Submitted manuscripts should not have been published previously, nor be under consideration for publication elsewhere (except conference proceedings papers). All manuscripts are thoroughly refereed through a single-blind peer-review process. A guide for authors and other relevant information for submission of manuscripts is available on the Instructions for Authors page. European Journal of Investigation in Health, Psychology and Education is an international peer-reviewed open access monthly journal published by MDPI.

Please visit the Instructions for Authors page before submitting a manuscript. The Article Processing Charge (APC) for publication in this open access journal is 1400 CHF (Swiss Francs). Submitted papers should be well formatted and use good English. Authors may use MDPI's English editing service prior to publication or during author revisions.

Keywords

  • active aging
  • elderly workers
  • work ability
  • fit to work
  • improvement programs
  • non-communicable diseases
  • risk assessment

Published Papers (1 paper)

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Research

20 pages, 975 KiB  
Article
Revisiting the Women Workplace Culture Scale: Validation and Psychometric Properties of a Three-Factor Structure in an Iranian Study Sample
by Ferdinando Toscano, Davide Giusino and Tayebe Rahimi Pordanjani
Eur. J. Investig. Health Psychol. Educ. 2020, 10(3), 915-934; https://doi.org/10.3390/ejihpe10030065 - 21 Sep 2020
Cited by 2 | Viewed by 3616
Abstract
This paper describes the validation process of the Persian version of the Women Workplace Culture Scale and provides information about the perception of this culture in an Iranian working environment. A 30-item Persian version of the Women Workplace Culture (WWC) Questionnaire was administered [...] Read more.
This paper describes the validation process of the Persian version of the Women Workplace Culture Scale and provides information about the perception of this culture in an Iranian working environment. A 30-item Persian version of the Women Workplace Culture (WWC) Questionnaire was administered to women working in public departments of the city of Bojnord, Iran (N = 200). As a result of a theory- and data-driven bottom-up empirical approach, a reduced 10-item three-dimensional scale was achieved entailing (I) perceived societal barriers for career development, (II) perceived organizational barriers, and (III) sexual harassment. This parsimonious solution showed satisfactory values of reliability, factorial validity and convergent-discriminant validity analysis based on correlations with the unidimensional 10-item Perceived Stress Scale and the 12-item Career Success Questionnaire. The scale can be used to measure women workplace culture in Iran and other Persian-speaking, Islamic-Arabic countries. It can also constitute a starting point for organizational diagnosis in projects aimed to enhance working women’s occupational health and societal participation. Full article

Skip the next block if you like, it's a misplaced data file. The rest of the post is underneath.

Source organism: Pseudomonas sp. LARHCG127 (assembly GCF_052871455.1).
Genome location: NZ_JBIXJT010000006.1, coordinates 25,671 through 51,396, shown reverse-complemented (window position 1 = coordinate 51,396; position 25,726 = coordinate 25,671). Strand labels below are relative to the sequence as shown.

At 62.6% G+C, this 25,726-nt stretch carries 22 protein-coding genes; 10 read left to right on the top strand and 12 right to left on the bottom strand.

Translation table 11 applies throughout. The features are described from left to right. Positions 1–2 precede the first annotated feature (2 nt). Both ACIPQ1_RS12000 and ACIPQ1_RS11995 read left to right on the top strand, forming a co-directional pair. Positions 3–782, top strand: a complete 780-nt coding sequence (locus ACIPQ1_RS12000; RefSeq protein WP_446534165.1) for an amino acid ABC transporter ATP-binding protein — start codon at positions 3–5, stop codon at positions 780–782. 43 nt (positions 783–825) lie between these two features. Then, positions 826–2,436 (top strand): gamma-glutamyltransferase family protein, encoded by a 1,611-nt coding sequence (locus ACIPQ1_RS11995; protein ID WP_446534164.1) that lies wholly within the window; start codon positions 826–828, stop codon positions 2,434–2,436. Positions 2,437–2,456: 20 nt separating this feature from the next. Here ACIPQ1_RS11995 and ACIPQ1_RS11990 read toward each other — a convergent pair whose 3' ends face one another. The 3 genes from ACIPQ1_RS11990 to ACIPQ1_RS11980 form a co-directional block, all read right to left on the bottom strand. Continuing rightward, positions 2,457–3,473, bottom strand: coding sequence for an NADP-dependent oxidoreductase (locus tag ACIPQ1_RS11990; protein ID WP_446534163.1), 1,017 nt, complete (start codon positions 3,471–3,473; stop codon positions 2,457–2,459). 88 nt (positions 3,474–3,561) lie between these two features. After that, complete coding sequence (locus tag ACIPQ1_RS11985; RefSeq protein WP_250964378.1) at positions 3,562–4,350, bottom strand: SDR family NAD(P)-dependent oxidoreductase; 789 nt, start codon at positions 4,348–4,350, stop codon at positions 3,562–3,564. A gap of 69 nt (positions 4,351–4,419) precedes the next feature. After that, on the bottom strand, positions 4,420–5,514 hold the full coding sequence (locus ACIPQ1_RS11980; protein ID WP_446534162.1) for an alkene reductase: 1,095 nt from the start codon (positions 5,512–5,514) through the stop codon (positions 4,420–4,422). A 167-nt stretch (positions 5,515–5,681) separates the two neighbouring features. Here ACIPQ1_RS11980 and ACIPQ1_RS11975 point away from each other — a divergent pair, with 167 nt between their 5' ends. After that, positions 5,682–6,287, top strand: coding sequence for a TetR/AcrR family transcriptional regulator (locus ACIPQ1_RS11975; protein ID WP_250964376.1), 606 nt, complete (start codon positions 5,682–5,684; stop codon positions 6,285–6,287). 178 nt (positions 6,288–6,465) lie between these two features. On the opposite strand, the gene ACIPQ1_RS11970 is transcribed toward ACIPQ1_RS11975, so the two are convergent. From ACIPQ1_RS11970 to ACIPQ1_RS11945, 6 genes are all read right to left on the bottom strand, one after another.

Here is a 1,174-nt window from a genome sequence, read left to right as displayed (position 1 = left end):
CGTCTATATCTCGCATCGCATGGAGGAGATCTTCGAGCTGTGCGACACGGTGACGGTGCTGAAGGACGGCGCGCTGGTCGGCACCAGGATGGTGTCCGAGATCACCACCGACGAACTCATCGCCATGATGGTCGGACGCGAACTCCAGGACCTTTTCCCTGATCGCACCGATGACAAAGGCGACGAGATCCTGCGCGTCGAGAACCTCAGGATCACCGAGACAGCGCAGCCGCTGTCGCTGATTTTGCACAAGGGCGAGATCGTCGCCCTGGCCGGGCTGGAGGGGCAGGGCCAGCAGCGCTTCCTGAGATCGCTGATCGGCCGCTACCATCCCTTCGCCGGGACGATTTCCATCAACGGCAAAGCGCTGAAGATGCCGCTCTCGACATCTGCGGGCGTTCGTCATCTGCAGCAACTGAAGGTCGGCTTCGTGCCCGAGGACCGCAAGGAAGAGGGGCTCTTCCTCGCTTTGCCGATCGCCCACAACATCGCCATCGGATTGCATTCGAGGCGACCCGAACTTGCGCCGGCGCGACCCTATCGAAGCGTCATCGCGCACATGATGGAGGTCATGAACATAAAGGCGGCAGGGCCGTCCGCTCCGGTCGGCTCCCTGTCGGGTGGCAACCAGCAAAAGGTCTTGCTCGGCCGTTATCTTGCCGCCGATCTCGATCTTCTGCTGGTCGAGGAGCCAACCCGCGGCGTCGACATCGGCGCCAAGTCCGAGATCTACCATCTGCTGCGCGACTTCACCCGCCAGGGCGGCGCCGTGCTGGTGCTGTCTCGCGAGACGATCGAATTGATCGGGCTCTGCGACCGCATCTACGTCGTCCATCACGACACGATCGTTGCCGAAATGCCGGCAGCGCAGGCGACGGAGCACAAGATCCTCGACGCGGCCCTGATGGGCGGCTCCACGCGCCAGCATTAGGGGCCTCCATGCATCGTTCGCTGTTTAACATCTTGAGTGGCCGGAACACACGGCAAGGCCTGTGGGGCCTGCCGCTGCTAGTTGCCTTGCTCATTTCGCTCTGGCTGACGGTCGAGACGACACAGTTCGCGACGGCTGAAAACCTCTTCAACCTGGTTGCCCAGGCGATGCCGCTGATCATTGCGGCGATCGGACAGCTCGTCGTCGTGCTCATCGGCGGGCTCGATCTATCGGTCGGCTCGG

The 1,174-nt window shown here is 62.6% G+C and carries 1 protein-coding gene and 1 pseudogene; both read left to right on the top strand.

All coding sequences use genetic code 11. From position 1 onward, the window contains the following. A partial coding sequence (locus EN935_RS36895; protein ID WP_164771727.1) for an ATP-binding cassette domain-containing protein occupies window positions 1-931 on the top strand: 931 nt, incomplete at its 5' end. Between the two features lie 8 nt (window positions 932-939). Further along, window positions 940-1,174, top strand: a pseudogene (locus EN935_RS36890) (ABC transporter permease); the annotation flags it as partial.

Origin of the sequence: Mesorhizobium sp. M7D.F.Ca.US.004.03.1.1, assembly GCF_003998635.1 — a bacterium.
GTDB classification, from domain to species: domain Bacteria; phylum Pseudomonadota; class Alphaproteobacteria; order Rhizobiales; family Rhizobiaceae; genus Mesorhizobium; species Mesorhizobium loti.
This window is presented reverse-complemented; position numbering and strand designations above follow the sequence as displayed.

(This article belongs to the Special Issue Aging and Occupational Health: The State of the Art)